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7+ Year Member
15+ Year Member
Jan 16, 2004
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ok, fine,

in other words, optometrists should keep up with different advances and technology for better patient care. we know this.....

now I wonder if the curriculum in opt. schools will keep up with trends like this....


7+ Year Member
15+ Year Member
Jan 29, 2004
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We learned about wavefront corrections in our Lasers course. As it stands right now, it does not seem like wavefront technology will have a huge impact on the way that optometrists practice everyday. The custom Lasik procedure using the wavefront technology just helps to eliminate higher order optical aberrations (by that I mean higher than refractive errors, so stuff like coma, trefoil, etc.). There has been talk of using wavefront technology as an objective method of refraction, but this is not really useful right now since the methods of correcting refractive error cannot correct for the aberrations detected (like spectacle lenses and contact lenses). This technology could theoretically replace the phoropter, but because of the role of the brain in vision, it seems unlikely that a completely objective technique will replace subjective input.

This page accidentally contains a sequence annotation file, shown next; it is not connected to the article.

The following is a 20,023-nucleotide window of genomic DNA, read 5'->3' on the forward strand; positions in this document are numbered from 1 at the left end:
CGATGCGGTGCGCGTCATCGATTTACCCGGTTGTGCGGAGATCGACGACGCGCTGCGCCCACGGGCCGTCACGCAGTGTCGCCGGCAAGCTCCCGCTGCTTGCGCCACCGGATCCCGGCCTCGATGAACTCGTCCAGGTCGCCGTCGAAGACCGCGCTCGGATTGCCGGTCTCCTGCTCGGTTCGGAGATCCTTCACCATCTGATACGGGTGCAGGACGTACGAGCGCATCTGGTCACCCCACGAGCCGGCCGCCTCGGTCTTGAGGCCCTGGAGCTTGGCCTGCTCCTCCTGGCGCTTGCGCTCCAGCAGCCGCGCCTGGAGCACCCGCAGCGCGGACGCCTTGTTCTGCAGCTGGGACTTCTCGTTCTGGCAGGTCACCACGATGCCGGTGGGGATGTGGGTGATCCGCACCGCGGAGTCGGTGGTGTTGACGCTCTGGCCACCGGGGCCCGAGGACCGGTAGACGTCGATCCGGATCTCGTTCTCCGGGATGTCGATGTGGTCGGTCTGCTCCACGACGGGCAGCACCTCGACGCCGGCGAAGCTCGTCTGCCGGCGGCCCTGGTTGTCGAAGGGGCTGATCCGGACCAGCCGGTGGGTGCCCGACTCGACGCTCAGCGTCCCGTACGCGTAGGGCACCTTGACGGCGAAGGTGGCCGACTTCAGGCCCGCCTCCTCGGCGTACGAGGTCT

I don't know what other schools are learning about wavefronts, but that's the gist of what we learned about it...
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